To The Ranch
How amazing, to be transported to New Mexico and the DH Lawrence Ranch through images and text [cover, March 20: “Ghost Ranch”]! Especially on this cold and snowy first day of spring in Wisconsin. I never dreamed I’d be able to see actual photos and learn so much! Thank you, heartfelt for this gift today!
Bravo for the northern Rio, bravo [SFReporter.com, March 22: “Pres. Obama Declares Rio Grande del Norte a National Monument”]! Congratulations to the people of the Rio Grande del Norte and many thanks to Sens. [Jeff] Bingaman, [Tom] Udall and [Martin] Heinrich, and to Congressman Ben Ray Luján. Efforts leading to this step actually started about 15 years before 2007, when then-Rep. Bill Richardson assembled a cross-section of private and public representatives to explore the natural, historical and cultural aspects of the area. Until President Obama designated this newest unit of the National Landscape Conservation System 20 years later, efforts focused on the legislative arena—where state boundaries and congressional delegations are paramount.
As a state official on that early task force, I think it’s fair to say most of us knew that the real natural boundaries extended upriver into southern Colorado. It’s also true that the history of National Monument designations includes many cases of boundary expansion, as more becomes known and understood about the areas. Perhaps the Rio Grande del Norte National Monument will one day reflect its geologic, cultural and scientific contours rather than those of a political map. Until then, from the canyons and its environs, we’ll celebrate this important moment.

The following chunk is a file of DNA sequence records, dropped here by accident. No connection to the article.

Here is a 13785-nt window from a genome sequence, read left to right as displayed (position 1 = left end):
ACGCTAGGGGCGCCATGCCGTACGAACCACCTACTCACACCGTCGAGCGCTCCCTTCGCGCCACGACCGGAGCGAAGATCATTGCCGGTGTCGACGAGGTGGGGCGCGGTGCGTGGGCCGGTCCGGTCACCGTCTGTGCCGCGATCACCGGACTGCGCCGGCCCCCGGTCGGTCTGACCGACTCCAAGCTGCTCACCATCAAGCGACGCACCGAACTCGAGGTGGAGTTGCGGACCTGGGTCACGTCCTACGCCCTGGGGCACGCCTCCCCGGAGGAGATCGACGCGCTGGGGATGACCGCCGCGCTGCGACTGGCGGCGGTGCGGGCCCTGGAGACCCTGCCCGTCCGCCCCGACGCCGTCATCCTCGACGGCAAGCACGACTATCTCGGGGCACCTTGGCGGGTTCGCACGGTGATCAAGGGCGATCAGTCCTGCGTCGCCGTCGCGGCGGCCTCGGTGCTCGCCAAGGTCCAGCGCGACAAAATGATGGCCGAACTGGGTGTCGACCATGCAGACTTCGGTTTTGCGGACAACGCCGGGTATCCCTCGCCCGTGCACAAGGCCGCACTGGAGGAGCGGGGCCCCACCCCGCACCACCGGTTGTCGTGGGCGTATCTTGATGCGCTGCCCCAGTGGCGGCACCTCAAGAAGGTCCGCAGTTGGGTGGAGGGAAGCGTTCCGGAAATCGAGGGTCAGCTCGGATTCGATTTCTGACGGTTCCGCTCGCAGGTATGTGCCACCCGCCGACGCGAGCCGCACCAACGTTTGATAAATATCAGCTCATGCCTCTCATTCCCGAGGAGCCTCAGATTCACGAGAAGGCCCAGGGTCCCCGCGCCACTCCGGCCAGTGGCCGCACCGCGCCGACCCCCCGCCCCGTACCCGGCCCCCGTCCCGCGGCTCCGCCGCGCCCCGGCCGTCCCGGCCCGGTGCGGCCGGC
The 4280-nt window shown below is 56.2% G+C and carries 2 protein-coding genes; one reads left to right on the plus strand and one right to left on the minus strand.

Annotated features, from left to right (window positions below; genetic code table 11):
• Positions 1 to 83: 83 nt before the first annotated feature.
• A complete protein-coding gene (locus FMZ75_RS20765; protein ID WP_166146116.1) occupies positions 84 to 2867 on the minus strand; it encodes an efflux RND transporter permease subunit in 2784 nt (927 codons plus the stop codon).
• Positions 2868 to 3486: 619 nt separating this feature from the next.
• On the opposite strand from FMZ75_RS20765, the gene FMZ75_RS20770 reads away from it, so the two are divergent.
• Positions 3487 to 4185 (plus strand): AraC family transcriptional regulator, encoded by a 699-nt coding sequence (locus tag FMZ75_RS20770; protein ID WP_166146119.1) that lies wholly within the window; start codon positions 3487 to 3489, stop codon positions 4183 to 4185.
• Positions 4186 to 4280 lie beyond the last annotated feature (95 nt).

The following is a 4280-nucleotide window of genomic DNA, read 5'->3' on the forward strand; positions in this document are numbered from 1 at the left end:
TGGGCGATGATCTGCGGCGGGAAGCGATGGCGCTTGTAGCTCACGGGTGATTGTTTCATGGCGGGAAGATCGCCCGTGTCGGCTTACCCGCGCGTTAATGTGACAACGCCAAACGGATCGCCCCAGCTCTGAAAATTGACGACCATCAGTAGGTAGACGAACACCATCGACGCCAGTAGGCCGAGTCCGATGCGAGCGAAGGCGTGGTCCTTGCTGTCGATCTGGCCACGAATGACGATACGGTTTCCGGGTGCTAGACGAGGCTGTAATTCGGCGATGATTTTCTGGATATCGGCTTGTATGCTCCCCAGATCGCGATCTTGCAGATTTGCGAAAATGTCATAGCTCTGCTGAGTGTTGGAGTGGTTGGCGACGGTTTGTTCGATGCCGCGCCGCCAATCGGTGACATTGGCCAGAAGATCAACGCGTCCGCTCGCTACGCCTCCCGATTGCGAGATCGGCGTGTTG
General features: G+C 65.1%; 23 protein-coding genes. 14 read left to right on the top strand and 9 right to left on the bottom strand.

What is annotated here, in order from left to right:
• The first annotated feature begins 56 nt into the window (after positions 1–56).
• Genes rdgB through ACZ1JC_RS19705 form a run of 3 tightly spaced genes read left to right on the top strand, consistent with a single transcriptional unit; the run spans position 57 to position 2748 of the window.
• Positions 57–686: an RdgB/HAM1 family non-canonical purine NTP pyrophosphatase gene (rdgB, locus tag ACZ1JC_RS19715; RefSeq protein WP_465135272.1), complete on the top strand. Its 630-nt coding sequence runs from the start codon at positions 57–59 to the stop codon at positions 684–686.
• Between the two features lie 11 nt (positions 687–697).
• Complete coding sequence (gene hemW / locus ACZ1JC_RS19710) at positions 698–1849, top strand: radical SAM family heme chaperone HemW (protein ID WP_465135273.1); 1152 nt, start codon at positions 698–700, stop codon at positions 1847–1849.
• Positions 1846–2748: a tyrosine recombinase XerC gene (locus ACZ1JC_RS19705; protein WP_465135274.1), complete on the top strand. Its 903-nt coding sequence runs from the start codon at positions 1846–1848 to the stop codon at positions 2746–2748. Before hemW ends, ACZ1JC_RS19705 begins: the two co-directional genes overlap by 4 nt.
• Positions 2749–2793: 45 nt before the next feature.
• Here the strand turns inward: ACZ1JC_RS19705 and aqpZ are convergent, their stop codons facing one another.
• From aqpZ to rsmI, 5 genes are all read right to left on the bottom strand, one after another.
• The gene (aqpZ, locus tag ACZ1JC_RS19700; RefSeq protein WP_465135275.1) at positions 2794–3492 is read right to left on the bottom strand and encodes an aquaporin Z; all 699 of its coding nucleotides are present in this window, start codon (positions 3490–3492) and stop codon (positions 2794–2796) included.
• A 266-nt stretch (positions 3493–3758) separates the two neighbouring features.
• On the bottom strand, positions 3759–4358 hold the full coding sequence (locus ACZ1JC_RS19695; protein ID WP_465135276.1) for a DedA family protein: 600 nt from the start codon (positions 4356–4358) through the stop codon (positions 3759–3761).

The Dirt, March 13: “Canine Assets”
Laura Paskus has written another outstanding and sensitive article for SFR on animals/environment. Her knowledge (with her unique perspective of this major issue) offers incredible insight.
What always comes to mind in reading her articles on this important topic are the words by Gandhi: “The greatness of a nation and its moral progress can be judged by the way its animals are treated.”
Mary R Dykton
Laura Paskus’ article on the disastrous [Fish & Wildlife Service] Mexican wolf program is a glaring example of the fallacy of wildlife “management.” These wolves never had much of a chance to begin with: When they were designated “experimental nonessential” (a political move to appease ranchers), it opened the door for an ongoing slaughter.
Since the livestock industry rabidly fights any endangered/threatened wildlife status, or any legislation to protect native wild animals, wolf re-introduction was, and is, a program set up to fail.
Maybe it’s time to try a new, more enlightened program? Why not designate the livestock industry “experimental nonessential” and get livestock off our public lands, say, for the next 100 years or so. Perhaps all of our native wild animals will fare better, and have a fighting chance, as their habitat deteriorates because of climate change—and because of the damage to the land due to livestock grazing. For more info: thepetitionsite.com/343/829/766/stop-public-lands-ranching.
What a victory for the consumer rights of every citizen of Santa Fe [SFReporter.com, Feb. 7: “Santa Fe to Consider GMO Labeling”]! Whether you love or hate genetically engineered food is a discussion for another time. This is about labeling, plain and simple. It’s about my right and your right to know what we feed our families. Period. If you love GE food with all your heart, then great, eat it. If you hate GE food, then great, don’t eat it. But how will we know unless it’s labeled? And regardless of how we feel about it, why wouldn’t we want it labeled? Thank you, City Council of Santa Fe, for championing the people. The many supporters of this resolution across the city look forward to you continuing to champion our right to know what is in our food.
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